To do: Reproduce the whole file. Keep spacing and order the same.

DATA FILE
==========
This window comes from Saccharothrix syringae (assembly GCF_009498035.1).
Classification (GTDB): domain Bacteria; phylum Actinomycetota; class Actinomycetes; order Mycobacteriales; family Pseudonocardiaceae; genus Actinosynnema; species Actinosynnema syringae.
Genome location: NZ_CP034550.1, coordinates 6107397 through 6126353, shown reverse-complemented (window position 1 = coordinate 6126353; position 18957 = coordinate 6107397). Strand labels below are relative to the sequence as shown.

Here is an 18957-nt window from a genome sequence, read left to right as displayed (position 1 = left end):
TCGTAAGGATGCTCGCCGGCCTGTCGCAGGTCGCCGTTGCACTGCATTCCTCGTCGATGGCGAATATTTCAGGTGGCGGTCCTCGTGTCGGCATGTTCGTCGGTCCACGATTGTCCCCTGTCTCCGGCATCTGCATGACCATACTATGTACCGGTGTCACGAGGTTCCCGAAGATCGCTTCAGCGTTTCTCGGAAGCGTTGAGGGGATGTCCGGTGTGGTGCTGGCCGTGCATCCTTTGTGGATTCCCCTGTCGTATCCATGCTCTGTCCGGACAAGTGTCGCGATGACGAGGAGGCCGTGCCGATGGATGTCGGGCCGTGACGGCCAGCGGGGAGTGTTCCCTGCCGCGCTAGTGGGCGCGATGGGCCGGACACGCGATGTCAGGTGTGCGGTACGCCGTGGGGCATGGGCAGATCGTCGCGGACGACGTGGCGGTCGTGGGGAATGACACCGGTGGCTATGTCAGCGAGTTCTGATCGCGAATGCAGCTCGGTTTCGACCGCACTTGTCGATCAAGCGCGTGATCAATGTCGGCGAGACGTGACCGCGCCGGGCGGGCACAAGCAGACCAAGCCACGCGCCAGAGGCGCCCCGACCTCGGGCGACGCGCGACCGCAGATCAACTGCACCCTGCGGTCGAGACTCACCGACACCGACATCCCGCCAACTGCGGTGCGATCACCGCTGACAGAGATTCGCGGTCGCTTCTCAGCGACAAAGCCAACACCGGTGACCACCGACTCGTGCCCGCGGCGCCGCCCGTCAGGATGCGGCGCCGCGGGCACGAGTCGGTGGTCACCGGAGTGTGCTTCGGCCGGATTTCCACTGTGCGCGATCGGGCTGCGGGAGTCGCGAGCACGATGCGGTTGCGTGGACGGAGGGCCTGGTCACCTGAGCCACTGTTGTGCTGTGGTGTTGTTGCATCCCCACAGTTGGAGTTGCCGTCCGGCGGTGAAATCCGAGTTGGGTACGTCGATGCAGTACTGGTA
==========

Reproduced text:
This window comes from Saccharothrix syringae (assembly GCF_009498035.1).
Classification (GTDB): domain Bacteria; phylum Actinomycetota; class Actinomycetes; order Mycobacteriales; family Pseudonocardiaceae; genus Actinosynnema; species Actinosynnema syringae.
Genome location: NZ_CP034550.1, coordinates 6107397 through 6126353, shown reverse-complemented (window position 1 = coordinate 6126353; position 18957 = coordinate 6107397). Strand labels below are relative to the sequence as shown.

Here is an 18957-nt window from a genome sequence, read left to right as displayed (position 1 = left end):
TCGTAAGGATGCTCGCCGGCCTGTCGCAGGTCGCCGTTGCACTGCATTCCTCGTCGATGGCGAATATTTCAGGTGGCGGTCCTCGTGTCGGCATGTTCGTCGGTCCACGATTGTCCCCTGTCTCCGGCATCTGCATGACCATACTATGTACCGGTGTCACGAGGTTCCCGAAGATCGCTTCAGCGTTTCTCGGAAGCGTTGAGGGGATGTCCGGTGTGGTGCTGGCCGTGCATCCTTTGTGGATTCCCCTGTCGTATCCATGCTCTGTCCGGACAAGTGTCGCGATGACGAGGAGGCCGTGCCGATGGATGTCGGGCCGTGACGGCCAGCGGGGAGTGTTCCCTGCCGCGCTAGTGGGCGCGATGGGCCGGACACGCGATGTCAGGTGTGCGGTACGCCGTGGGGCATGGGCAGATCGTCGCGGACGACGTGGCGGTCGTGGGGAATGACACCGGTGGCTATGTCAGCGAGTTCTGATCGCGAATGCAGCTCGGTTTCGACCGCACTTGTCGATCAAGCGCGTGATCAATGTCGGCGAGACGTGACCGCGCCGGGCGGGCACAAGCAGACCAAGCCACGCGCCAGAGGCGCCCCGACCTCGGGCGACGCGCGACCGCAGATCAACTGCACCCTGCGGTCGAGACTCACCGACACCGACATCCCGCCAACTGCGGTGCGATCACCGCTGACAGAGATTCGCGGTCGCTTCTCAGCGACAAAGCCAACACCGGTGACCACCGACTCGTGCCCGCGGCGCCGCCCGTCAGGATGCGGCGCCGCGGGCACGAGTCGGTGGTCACCGGAGTGTGCTTCGGCCGGATTTCCACTGTGCGCGATCGGGCTGCGGGAGTCGCGAGCACGATGCGGTTGCGTGGACGGAGGGCCTGGTCACCTGAGCCACTGTTGTGCTGTGGTGTTGTTGCATCCCCACAGTTGGAGTTGCCGTCCGGCGGTGAAATCCGAGTTGGGTACGTCGATGCAGTACTGGTA